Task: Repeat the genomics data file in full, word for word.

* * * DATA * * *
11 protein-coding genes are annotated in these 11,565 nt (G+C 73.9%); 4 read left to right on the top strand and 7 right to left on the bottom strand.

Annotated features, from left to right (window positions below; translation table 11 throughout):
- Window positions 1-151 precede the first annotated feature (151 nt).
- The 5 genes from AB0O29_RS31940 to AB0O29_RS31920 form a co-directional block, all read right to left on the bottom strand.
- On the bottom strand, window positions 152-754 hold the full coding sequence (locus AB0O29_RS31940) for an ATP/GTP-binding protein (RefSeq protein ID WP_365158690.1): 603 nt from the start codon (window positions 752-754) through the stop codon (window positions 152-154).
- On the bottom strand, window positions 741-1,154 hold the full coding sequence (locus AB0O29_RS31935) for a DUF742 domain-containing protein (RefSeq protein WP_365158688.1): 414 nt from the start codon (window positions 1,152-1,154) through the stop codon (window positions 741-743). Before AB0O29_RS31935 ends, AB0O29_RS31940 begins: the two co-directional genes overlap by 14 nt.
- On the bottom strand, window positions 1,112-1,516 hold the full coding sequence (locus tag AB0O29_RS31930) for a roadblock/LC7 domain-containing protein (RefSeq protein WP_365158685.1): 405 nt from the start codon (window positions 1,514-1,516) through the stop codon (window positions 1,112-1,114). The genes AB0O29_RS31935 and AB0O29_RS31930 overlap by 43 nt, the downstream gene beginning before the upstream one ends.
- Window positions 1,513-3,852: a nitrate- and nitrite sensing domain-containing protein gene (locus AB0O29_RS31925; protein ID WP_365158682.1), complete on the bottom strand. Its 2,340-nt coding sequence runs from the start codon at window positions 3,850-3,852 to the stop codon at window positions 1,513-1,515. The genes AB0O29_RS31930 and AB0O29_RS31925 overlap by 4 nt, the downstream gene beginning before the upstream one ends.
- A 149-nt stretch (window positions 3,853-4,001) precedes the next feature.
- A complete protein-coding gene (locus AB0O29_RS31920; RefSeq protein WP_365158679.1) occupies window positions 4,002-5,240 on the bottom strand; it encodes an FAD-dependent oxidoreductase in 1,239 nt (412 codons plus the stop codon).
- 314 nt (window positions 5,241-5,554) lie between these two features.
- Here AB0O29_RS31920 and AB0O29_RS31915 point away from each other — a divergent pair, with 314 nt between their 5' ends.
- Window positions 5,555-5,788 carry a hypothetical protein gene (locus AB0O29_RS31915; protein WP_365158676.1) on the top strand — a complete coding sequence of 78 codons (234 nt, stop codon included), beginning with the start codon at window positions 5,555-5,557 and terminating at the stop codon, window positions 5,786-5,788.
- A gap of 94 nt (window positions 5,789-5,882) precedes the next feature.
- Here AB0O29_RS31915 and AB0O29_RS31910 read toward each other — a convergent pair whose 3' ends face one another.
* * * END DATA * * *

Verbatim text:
11 protein-coding genes are annotated in these 11,565 nt (G+C 73.9%); 4 read left to right on the top strand and 7 right to left on the bottom strand.

Annotated features, from left to right (window positions below; translation table 11 throughout):
- Window positions 1-151 precede the first annotated feature (151 nt).
- The 5 genes from AB0O29_RS31940 to AB0O29_RS31920 form a co-directional block, all read right to left on the bottom strand.
- On the bottom strand, window positions 152-754 hold the full coding sequence (locus AB0O29_RS31940) for an ATP/GTP-binding protein (RefSeq protein ID WP_365158690.1): 603 nt from the start codon (window positions 752-754) through the stop codon (window positions 152-154).
- On the bottom strand, window positions 741-1,154 hold the full coding sequence (locus AB0O29_RS31935) for a DUF742 domain-containing protein (RefSeq protein WP_365158688.1): 414 nt from the start codon (window positions 1,152-1,154) through the stop codon (window positions 741-743). Before AB0O29_RS31935 ends, AB0O29_RS31940 begins: the two co-directional genes overlap by 14 nt.
- On the bottom strand, window positions 1,112-1,516 hold the full coding sequence (locus tag AB0O29_RS31930) for a roadblock/LC7 domain-containing protein (RefSeq protein WP_365158685.1): 405 nt from the start codon (window positions 1,514-1,516) through the stop codon (window positions 1,112-1,114). The genes AB0O29_RS31935 and AB0O29_RS31930 overlap by 43 nt, the downstream gene beginning before the upstream one ends.
- Window positions 1,513-3,852: a nitrate- and nitrite sensing domain-containing protein gene (locus AB0O29_RS31925; protein ID WP_365158682.1), complete on the bottom strand. Its 2,340-nt coding sequence runs from the start codon at window positions 3,850-3,852 to the stop codon at window positions 1,513-1,515. The genes AB0O29_RS31930 and AB0O29_RS31925 overlap by 4 nt, the downstream gene beginning before the upstream one ends.
- A 149-nt stretch (window positions 3,853-4,001) precedes the next feature.
- A complete protein-coding gene (locus AB0O29_RS31920; RefSeq protein WP_365158679.1) occupies window positions 4,002-5,240 on the bottom strand; it encodes an FAD-dependent oxidoreductase in 1,239 nt (412 codons plus the stop codon).
- 314 nt (window positions 5,241-5,554) lie between these two features.
- Here AB0O29_RS31920 and AB0O29_RS31915 point away from each other — a divergent pair, with 314 nt between their 5' ends.
- Window positions 5,555-5,788 carry a hypothetical protein gene (locus AB0O29_RS31915; protein WP_365158676.1) on the top strand — a complete coding sequence of 78 codons (234 nt, stop codon included), beginning with the start codon at window positions 5,555-5,557 and terminating at the stop codon, window positions 5,786-5,788.
- A gap of 94 nt (window positions 5,789-5,882) precedes the next feature.
- Here AB0O29_RS31915 and AB0O29_RS31910 read toward each other — a convergent pair whose 3' ends face one another.